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PINHOLE FREE ANODIC COATING WITH NON-IONIC SEALANT FOR ELECTRO-PHOTOGRAPHIC APPLICATIONS

IP.com Disclosure Number: IPCOM000027729D
Original Publication Date: 1999-Feb-28
Included in the Prior Art Database: 2004-Apr-09
Document File: 2 page(s) / 112K

Publishing Venue

Xerox Disclosure Journal

Abstract

Disclosed is the application of a specific type of anodizing that reduces or eliminates pin holes that occur in the normal hard coat anodizing of Hybrid Scavengeless Development (HSD) donor rolls. This specific process is optimized to produce a high dielectric strength material that minimizes the pin hole defect, whereas normal anodizing processes are optimized for wear resistance, corrosion resistances, and deposition rate. The process was reduced to practice when twelve HSD roll substrates were anodized. Following the anodizing, the substrates were hot water sealed in an effort to further reduce the inherent porosity. A hot water was chosen because it is non-ionic. The previous sealant nickel acetate, is a salt. It is possible that under applied voltage, the ionic bond between the acetate and nickel is broken, leaving charge carriers. This may have an influence on the conductivity of the coating. This potential problem would not exist with a hot water seal.

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XEROX DISCLOSURE JOURNAL

PINHOLE FREE ANODIC COATING WITH NON-IONIC SEALANT FOR ELECTRO- PHOTOGRAPHIC APPLICATIONS Michelle L. Schlafer
Ann M. Kazakos
Allen J. Thompson
Heiko Rommelmann
William H. Wayman
Yuan Yu
Bing R. Hsieh
Donald S. Sypula
Alan R. Kuntz

Proposed Classification
U. S. C1. 399/222 Int. C1. G03g 15/06

Disclosed is the application of a specific type of anodizing that reduces or eliminates pin holes that occur in the normal hard coat anodizing of Hybrid Scavengeless Development (HSD) donor rolls. This specific process is optimized to produce a high dielectric strength material that minimizes the pin hole defect, whereas normal anodizing processes are optimized for wear resistance, corrosion resistances, and deposition rate. The process was reduced to practice when twelve HSD roll substrates were anodized. Following the anodizing, the substrates were hot water sealed in an effort to further reduce the inherent porosity. A hot water was chosen because it is non-ionic. The previous sealant nickel acetate, is a salt. It is possible that under applied voltage, the ionic bond between the acetate and nickel is broken, leaving charge carriers. This may have an influence on the conductivity of the coating. This potential problem would not exist with a hot water seal.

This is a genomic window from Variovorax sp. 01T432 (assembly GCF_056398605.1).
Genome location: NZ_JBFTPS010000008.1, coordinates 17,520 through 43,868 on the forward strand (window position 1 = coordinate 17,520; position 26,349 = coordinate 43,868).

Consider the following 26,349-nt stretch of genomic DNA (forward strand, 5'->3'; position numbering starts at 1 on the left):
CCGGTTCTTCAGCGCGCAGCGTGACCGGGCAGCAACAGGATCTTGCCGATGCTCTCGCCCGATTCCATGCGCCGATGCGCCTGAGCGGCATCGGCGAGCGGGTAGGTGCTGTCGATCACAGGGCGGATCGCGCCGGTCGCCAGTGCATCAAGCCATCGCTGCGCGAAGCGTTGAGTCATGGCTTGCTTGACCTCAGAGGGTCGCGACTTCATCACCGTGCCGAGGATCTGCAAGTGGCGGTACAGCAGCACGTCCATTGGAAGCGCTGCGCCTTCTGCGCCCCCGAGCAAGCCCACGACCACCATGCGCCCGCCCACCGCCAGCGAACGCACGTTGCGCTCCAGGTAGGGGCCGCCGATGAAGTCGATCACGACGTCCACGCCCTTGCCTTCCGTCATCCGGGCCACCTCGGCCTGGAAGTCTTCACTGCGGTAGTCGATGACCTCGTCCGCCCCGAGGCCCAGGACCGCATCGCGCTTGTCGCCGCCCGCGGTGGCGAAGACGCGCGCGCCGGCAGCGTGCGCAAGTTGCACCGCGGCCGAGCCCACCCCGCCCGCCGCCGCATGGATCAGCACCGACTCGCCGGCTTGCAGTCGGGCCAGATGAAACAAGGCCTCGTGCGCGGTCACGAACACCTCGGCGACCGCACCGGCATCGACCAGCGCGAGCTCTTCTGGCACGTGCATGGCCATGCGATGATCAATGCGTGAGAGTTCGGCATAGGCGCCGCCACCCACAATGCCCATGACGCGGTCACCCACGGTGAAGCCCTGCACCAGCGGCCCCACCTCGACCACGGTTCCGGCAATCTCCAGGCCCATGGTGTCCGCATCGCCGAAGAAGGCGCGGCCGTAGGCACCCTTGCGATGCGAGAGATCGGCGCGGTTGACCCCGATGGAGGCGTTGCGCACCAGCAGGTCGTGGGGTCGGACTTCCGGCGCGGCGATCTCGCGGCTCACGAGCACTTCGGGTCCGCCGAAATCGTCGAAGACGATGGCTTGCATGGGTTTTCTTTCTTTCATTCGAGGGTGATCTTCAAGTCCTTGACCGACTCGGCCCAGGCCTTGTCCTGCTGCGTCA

The anodized roll substrates were tested for pinholes in a laboratory fvcture. The fvcture consists of a lathe on which the roll spins between its centers while a carbon brush is swept along the roll surface. The leakage current is recorded for a given applied voltage. The voltage is stepped in two increments, a low voltage of 100 volts to search for obvious pin holes, and a higher voltage of 500 volts to search for voids which breakdown into pinholes when higher voltage is applied. The twelve rolls tested did not exhibit pinhole or void defects.

The high dielectric strength processing was developed for the semiconductor industry. The major anodizing process parameters of interest include bath temperature, acid concentration, power source...